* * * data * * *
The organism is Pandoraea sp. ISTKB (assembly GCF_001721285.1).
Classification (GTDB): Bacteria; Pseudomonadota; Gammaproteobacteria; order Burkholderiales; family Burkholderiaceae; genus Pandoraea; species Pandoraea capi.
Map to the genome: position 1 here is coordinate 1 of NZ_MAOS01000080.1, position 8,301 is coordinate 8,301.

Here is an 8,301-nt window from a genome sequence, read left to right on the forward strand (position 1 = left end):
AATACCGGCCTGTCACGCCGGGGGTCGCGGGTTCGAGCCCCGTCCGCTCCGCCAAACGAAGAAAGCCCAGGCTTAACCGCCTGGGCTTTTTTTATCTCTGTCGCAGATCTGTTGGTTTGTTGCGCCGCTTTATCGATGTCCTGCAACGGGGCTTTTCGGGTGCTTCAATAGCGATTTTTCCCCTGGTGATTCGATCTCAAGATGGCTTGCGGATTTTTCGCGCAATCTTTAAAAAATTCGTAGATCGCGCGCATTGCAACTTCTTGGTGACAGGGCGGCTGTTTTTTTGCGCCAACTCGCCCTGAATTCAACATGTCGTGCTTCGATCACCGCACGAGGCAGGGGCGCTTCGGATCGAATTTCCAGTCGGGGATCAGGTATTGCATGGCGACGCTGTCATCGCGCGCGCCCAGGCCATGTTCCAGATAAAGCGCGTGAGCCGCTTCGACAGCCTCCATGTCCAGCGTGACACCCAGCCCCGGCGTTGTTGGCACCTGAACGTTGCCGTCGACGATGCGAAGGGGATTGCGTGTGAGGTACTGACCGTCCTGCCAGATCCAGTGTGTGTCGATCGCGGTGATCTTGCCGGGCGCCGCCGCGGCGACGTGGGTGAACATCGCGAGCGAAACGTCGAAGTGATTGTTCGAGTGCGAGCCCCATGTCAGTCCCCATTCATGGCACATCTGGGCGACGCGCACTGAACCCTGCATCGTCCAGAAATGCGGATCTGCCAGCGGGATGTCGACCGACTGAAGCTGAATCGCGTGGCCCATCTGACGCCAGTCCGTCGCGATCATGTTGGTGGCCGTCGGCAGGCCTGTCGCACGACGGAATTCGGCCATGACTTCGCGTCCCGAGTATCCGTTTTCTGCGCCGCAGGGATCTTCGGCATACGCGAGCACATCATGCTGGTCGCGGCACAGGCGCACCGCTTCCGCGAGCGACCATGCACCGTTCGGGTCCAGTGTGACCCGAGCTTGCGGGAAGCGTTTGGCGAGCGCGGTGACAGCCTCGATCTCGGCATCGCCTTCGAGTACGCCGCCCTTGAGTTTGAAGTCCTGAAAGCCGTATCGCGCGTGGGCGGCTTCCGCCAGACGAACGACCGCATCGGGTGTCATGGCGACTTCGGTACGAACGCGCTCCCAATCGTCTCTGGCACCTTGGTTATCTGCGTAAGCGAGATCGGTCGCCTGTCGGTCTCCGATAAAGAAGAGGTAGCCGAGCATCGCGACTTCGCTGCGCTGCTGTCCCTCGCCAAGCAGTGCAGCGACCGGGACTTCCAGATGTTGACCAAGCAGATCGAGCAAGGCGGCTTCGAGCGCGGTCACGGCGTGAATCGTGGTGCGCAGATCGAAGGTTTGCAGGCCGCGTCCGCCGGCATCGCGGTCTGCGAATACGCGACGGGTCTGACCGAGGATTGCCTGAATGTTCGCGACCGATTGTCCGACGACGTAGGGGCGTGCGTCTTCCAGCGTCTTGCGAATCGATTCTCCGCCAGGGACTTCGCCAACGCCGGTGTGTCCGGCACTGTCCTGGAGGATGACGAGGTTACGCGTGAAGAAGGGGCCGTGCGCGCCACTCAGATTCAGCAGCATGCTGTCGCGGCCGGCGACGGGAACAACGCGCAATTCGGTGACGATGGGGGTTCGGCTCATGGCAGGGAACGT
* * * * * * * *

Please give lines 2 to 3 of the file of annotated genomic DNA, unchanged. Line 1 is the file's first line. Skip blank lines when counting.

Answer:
Classification (GTDB): Bacteria; Pseudomonadota; Gammaproteobacteria; order Burkholderiales; family Burkholderiaceae; genus Pandoraea; species Pandoraea capi.
Map to the genome: position 1 here is coordinate 1 of NZ_MAOS01000080.1, position 8,301 is coordinate 8,301.